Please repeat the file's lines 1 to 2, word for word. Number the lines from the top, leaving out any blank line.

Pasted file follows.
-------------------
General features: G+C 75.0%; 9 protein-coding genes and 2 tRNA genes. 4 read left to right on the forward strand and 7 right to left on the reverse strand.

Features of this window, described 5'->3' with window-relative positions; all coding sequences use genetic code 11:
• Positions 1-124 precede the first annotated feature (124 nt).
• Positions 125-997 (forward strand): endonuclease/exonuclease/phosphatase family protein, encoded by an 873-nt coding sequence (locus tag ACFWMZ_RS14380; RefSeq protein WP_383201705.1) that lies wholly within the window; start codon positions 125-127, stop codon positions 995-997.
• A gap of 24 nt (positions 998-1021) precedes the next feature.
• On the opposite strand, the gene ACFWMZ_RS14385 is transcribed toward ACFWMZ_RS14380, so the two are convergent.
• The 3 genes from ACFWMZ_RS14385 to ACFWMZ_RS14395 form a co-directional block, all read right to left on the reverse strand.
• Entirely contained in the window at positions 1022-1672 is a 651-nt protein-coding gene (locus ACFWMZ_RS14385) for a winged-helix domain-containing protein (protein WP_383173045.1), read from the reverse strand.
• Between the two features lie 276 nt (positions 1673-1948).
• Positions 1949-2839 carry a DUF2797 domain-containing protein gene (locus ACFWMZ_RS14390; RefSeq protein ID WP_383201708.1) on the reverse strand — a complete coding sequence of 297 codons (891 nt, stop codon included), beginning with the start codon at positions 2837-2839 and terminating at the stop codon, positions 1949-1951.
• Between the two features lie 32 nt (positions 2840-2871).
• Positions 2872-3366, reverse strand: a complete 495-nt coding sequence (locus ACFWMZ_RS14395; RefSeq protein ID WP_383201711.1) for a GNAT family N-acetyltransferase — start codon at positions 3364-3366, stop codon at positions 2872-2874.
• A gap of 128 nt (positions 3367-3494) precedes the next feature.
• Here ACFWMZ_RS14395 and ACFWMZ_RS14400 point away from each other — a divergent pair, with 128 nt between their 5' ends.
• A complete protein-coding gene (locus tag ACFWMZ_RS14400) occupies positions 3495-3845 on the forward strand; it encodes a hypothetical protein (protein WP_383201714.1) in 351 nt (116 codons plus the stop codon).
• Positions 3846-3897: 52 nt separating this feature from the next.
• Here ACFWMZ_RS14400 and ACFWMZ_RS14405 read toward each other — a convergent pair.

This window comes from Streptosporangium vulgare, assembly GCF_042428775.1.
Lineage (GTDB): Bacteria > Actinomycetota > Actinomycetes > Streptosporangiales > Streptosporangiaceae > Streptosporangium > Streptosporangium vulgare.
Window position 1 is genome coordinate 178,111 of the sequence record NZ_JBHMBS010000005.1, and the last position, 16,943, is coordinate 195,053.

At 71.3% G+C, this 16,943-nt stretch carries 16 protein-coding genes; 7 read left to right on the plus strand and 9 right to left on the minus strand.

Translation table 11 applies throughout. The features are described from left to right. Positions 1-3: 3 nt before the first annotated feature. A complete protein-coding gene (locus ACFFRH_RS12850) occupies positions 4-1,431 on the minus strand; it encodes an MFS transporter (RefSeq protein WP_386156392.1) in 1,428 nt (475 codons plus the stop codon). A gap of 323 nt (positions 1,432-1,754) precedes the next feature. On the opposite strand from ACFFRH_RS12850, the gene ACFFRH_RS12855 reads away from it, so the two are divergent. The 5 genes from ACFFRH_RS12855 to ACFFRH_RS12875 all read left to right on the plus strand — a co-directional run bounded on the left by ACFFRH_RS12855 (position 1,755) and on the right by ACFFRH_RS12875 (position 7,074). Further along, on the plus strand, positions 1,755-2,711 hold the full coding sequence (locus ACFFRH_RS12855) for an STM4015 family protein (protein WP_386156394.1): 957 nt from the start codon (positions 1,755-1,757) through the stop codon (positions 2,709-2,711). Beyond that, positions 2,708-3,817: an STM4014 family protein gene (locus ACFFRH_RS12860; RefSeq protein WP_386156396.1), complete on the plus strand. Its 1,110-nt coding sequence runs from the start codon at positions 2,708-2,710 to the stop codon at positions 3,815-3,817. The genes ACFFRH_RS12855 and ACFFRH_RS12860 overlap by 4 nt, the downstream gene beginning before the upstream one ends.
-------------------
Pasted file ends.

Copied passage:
General features: G+C 75.0%; 9 protein-coding genes and 2 tRNA genes. 4 read left to right on the forward strand and 7 right to left on the reverse strand.

Features of this window, described 5'->3' with window-relative positions; all coding sequences use genetic code 11: